Failure Mode and Effect Analysis, usually the abbreviation FMEA is used. It is an analytical technique, which aims to identify potential sites of defects or faults in systems. It was developed in the 60ies of the last century in the U.S. during the Apollo space program of NASA, as a tool for finding serious risks. The first civil use of this method was about 10 years later by Ford due to poor project quality of Ford Pinto. At the beginning of 80ies FMEA was processed into a single publication, and was included in the standard QS 9000. During the last 20 years, FMEA has evolved and expanded, for example, methods VDA, DRBFM, FMECA, etc. were created, which follow or are based on this method.
Use of the FMEA in practice: Principle of the FMEA method is a systematic identification of all possible defects in the product or process and its implications, identification of steps to prevent, reduce or limit the causes of these defects, and documentation of the entire process.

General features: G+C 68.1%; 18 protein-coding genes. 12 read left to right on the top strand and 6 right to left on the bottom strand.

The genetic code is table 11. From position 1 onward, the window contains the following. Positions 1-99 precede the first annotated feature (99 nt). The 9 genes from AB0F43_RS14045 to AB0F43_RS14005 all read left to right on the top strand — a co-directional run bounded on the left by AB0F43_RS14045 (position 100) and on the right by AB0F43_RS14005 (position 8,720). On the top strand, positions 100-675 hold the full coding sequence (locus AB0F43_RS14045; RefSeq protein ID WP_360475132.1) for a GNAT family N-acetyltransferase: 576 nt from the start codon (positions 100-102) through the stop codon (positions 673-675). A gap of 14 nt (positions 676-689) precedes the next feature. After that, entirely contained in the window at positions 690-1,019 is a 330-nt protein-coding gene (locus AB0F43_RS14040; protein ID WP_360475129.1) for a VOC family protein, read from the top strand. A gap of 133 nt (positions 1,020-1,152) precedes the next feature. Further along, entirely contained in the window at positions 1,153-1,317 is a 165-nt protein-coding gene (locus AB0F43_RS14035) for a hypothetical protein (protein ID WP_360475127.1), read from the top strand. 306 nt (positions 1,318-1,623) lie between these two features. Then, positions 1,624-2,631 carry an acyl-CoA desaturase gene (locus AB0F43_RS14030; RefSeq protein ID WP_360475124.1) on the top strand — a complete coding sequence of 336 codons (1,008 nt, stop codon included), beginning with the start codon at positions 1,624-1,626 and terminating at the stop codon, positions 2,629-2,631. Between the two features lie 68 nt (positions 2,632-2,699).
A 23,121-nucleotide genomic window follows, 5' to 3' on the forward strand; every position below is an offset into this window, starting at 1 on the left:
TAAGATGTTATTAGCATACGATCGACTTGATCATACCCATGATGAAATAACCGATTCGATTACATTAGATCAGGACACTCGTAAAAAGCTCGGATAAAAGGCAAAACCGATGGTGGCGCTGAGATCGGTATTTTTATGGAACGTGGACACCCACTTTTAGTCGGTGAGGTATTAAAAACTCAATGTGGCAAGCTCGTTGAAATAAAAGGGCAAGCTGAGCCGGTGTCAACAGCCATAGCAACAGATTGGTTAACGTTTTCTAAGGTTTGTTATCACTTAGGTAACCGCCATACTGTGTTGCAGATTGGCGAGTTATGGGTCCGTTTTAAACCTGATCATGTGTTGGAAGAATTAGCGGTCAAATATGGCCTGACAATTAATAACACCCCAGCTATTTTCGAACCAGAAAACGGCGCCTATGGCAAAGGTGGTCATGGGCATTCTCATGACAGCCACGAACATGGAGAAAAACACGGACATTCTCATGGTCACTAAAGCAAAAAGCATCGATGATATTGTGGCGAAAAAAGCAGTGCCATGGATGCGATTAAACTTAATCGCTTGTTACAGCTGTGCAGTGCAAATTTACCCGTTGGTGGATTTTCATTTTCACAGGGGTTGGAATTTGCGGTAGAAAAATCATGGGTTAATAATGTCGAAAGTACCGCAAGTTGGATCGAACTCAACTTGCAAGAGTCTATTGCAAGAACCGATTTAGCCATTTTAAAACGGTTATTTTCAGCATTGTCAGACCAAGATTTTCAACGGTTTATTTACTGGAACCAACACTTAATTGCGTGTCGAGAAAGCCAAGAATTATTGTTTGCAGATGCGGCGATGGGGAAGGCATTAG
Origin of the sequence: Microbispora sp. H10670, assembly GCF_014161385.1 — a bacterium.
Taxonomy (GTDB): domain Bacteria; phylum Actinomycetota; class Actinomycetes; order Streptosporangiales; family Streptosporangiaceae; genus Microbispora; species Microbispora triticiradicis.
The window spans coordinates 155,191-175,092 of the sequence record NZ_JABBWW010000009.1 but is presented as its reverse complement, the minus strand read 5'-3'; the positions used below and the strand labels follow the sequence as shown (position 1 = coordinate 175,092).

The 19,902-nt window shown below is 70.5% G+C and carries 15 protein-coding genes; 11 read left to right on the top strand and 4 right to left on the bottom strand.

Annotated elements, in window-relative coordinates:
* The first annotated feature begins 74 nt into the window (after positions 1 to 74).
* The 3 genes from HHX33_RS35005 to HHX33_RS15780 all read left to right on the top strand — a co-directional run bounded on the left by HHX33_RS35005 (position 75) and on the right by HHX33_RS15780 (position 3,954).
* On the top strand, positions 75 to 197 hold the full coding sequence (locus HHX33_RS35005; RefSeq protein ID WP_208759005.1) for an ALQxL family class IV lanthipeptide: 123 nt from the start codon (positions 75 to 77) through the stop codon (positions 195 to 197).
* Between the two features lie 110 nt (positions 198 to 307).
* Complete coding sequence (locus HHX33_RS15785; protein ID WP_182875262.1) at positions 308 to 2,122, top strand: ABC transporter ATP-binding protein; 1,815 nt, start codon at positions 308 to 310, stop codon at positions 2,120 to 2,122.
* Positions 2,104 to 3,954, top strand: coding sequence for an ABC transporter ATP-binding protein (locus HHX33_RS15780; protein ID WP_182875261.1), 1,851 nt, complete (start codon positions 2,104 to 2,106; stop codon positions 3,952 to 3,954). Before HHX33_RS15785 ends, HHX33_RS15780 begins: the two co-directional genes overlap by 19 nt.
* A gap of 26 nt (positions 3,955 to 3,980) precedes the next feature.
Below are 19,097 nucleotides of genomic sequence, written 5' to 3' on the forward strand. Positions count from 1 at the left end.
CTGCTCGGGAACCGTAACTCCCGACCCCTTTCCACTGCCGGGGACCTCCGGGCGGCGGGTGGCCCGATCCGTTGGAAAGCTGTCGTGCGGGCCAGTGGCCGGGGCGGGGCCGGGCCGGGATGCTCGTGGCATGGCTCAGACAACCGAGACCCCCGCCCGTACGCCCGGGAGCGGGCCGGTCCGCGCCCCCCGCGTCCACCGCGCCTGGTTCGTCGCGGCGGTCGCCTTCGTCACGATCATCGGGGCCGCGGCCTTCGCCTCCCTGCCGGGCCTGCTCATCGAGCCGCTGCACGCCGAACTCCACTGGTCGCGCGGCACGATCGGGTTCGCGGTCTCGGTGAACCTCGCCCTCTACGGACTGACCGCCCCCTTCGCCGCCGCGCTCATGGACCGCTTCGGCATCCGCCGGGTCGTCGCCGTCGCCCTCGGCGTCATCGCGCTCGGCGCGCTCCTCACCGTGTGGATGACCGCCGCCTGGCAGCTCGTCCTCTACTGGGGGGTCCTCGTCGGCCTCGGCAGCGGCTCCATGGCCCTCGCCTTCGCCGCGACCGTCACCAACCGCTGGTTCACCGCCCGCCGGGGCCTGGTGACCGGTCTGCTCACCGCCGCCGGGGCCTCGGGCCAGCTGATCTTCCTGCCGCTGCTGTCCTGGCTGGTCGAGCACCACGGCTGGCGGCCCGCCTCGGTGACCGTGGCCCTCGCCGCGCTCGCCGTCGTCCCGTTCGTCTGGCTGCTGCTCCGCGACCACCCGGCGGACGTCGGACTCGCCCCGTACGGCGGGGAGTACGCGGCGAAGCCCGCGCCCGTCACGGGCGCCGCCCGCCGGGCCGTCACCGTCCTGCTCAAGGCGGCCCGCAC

FMEA method can be used for various kinds of systems. Most commonly it is used in the production. It is a preventive method which allows timely identification of possible failures, errors or defects that may affect the function of the system or the final quality or safety. This also reduces risks. The method requires a lot of experience of the team with analyzed system - correct identification of possible faults and their consequences is based largely on experience and it is recommended to set the team from more people so that their knowledge and experience cover with each other.
Analysis by FTA method may be followed for more complex systems.
There are several applications of this method:
- DFMEA (Design Failure Mode and Effect Analysis)
- SFMEA (System Failure Mode and Effect Analysis)
- PFMEA (Process Failure Mode and Effect Analysis)
There is also its expanded form under the title FMECA (Failure Mode and Effect Analysis Critical).
FMEA became the basis of the standard IEC 60812 - Failure Mode and Effect Analysis.